It is too, however, both a lazy reaction and overwhelmingly likely to be wrong. Out of respect for the death of his friend, I’m giving Dee Gordon the benefit of “overwhelmingly likely” rather than saying he’s just wrong. There is an extremely remote, but non-zero, chance that God exists and either he or José Fernandez had some hand in hitting that home run.

On Tuesday Gordon appeared on CNN to say the same thing. “If y’all don’t believe in God, y’all need to start.”

I’m going to sound like such a new atheist here, but my first thought is: “Why?” What about a home run is evidence to start believing in God? If God was real, why would he not intervene to save Fernandez’s life on Sunday? Why would he be speaking to us with a HR after a player who brought joy to millions of people was dead, rather than just keeping that person alive in the first place?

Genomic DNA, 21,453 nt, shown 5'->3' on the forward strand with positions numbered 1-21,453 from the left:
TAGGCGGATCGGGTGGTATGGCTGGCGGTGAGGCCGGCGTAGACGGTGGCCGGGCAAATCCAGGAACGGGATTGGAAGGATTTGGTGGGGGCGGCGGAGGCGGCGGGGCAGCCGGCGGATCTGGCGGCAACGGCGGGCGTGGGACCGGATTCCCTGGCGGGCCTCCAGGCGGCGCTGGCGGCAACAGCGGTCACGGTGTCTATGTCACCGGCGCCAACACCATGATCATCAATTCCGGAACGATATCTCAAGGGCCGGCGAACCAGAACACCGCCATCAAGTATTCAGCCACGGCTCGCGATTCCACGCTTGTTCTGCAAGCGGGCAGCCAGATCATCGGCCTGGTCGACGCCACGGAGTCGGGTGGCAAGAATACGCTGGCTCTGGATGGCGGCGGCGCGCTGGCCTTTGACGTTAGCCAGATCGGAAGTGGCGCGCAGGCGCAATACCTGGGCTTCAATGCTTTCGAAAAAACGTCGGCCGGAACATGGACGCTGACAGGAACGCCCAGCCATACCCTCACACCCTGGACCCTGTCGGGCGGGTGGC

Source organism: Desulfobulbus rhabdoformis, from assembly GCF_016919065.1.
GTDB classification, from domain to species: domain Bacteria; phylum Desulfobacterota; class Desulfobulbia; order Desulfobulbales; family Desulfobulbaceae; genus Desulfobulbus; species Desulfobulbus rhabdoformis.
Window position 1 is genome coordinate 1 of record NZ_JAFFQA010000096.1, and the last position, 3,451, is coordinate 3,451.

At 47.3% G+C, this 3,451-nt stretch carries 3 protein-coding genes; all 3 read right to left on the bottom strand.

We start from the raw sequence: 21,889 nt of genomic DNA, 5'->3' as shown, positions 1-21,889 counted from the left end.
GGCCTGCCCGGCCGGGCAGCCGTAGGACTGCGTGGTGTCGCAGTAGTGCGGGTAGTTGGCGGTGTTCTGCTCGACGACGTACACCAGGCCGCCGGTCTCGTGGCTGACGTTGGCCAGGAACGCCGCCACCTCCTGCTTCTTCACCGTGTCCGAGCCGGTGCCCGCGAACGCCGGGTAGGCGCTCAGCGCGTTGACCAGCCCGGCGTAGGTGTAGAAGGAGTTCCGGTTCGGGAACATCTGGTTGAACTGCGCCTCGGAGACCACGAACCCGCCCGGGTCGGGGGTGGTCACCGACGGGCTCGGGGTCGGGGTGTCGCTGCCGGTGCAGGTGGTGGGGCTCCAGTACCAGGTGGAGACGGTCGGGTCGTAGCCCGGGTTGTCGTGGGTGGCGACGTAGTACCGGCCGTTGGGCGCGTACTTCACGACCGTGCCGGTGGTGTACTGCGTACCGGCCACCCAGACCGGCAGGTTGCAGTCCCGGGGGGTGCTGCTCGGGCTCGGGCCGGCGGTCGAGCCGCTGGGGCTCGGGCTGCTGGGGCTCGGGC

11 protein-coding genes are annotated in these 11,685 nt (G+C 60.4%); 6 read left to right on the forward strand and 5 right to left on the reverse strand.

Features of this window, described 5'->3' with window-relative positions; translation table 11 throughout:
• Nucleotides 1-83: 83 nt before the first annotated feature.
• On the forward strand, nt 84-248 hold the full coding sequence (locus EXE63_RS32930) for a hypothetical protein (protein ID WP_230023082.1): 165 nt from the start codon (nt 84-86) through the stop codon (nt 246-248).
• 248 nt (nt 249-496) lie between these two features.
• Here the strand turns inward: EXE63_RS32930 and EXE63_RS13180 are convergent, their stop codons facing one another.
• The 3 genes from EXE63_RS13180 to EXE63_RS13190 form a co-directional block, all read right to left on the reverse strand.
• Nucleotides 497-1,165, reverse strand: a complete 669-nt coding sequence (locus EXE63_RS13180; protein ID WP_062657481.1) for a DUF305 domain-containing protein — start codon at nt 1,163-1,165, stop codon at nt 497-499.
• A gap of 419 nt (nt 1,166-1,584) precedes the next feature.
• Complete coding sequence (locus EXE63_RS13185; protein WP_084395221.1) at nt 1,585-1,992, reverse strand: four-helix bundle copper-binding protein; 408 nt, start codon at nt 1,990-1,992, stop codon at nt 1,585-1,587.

I see the appeal to wishful thinking. It makes everyone feel better. Most of my extended family is religious, and a part of me envies that they have gone, and will go, their entire lives believing God has a special plan for them, and that when they die they will go to heaven. It’s a part of me I hate, but it’s a part nonetheless.

The best tribute

Rany Jazayerli used to write about the Royals on his blog Rany on the Royals. He also did a podcast with Joe Sheehan that ended a few years ago. I used to listen to it religiously.

Below is a transcription of a series he wrote on Twitter yesterday:

Jose Fernandez’s death has been weighing on me more than I expected, and I finally figured out why. It’s because he was a refugee. We don’t use “refugee” to describe Cubans much anymore–we reserve it for people from Muslim countries like Syria and Libya and Somalia. But how else to describe someone who boards a rickety boat to cross a wide sea to flee a totalitarian government other than “refugee”?

Jose Fernandez wasn’t a Cuban star like Orlando Hernandez or Yulieski Gurriel. He was a 15-year-old kid. And America took him in anyway. Fernandez became a prospect, and then a star, *in* America. And he became an American. And that’s what is so beautiful about America — that no one thinks it even the slightest bit out of the ordinary that Fernandez was given the opportunity to be both.